With the next to highest magnification in the Echelon series, the 16x70 model offers great magnification for astronomy, and provides enough power to bring small subjects into view, even at long distances.

Celestron Echelon binoculars sport high quality 70 mm objective lenses made in Japan. Superior BaK-4 prisms were chosen for maximum contrast and sharpness, and all air-to-glass surfaces are multi-coated with Celestron’s proprietary XLT optical coatings—the same high transmission coatings used on our observatory-grade telescopes to increase contrast and resolution.

 

Sky-Watcher Star Adventurer Mini Tracking Mount

Currently there are 2 requests to borrow this.

Star Adventurer Mini is a high precision, portable and stable tracking platform for sidereal, solar and lunar tracking with automatic DSLR shutter release control. It is useful as a tracking platform to capture wide-field images of the Milky Way, or as a compact travel mount. Star Adventurer Mini is a high precision, portable celestial tracking platform can transform almost any tripod into an equatorial mount, assisting photographers with long exposures of the night sky.

A Star Adventurer Latitude Base is included and provides a smooth and reliable way to polar align your mount. With internal gearing the Latitude Base makes aligning to the north celestial pole easy and repeatable.  A MeFoto GlobeTrotter with a ball head is also provided.

Explore Scientific AR102mm Refractor

Currently there are 3 requests to borrow this.

The Explore Scientific AR Series telescopes are classic air-spaced, crown-and-flint, doublet achromatic f/6.5 refractors with a superior-class optical figure.

The Explore Scientific AR Series telescopes come with heavy-duty, high quality components, including a 2" dual-speed Crayford-style focuser, a one-piece 2" diagonal with 99% dielectric coatings, an 8 X 50 non-illuminated straight -thru finderscope and quick release bracket, and a cradle ring assembly with Vixen-style dovetail mount.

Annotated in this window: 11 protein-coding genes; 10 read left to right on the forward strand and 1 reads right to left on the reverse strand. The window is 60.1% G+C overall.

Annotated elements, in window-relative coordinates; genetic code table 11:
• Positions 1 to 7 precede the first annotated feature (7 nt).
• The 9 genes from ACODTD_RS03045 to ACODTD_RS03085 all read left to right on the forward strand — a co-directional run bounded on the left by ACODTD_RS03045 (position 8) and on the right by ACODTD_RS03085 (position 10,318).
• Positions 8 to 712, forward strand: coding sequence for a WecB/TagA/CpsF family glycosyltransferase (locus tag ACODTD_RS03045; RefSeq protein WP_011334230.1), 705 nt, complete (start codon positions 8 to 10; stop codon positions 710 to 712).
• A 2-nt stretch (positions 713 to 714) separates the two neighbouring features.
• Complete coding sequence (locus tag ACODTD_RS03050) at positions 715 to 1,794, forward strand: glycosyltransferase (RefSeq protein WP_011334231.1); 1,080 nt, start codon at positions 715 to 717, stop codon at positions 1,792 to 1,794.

A Twilight I mount is included. The Twilight I is a light-to-medium-duty alt-azimuth mount and tripod designed to quickly and easily accept small to medium sized refractors. The adjustable angle head can be tilted forward or back at a 45° angle to allow more clearance for your telescope so you can point it straight up for viewing at the zenith. Slow-motion control cables are attached on the vertical and horizontal axes, and are easy to turn during the night.

Currently Unavailable

All our equipment is in good condition!

Telescope Types

Types of telescopes

Copyright NIAAS, North Ireland Amatuer Astronomical Society

What are those numbers?

Types of telescopes

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The f-ratio is the focal length divided by the diameter of the telescope. Magnification is the focal length of the telescope divided by the focal length of the eyepiece.

Example

To find the f-ratio of a telescope 10 " in diameter with a 45" focal length:

Divide 45 " F.L. by10" D. to get an f-ratio of 4.5.

Compute Magnification

First, convert focal length to mm: 45" = 1146 mm, then:

1146 mm focal length divided by 35 mm eyepiece equals 33 magnification.

More Information

If you are interested in learning more about telescopes, we recommend: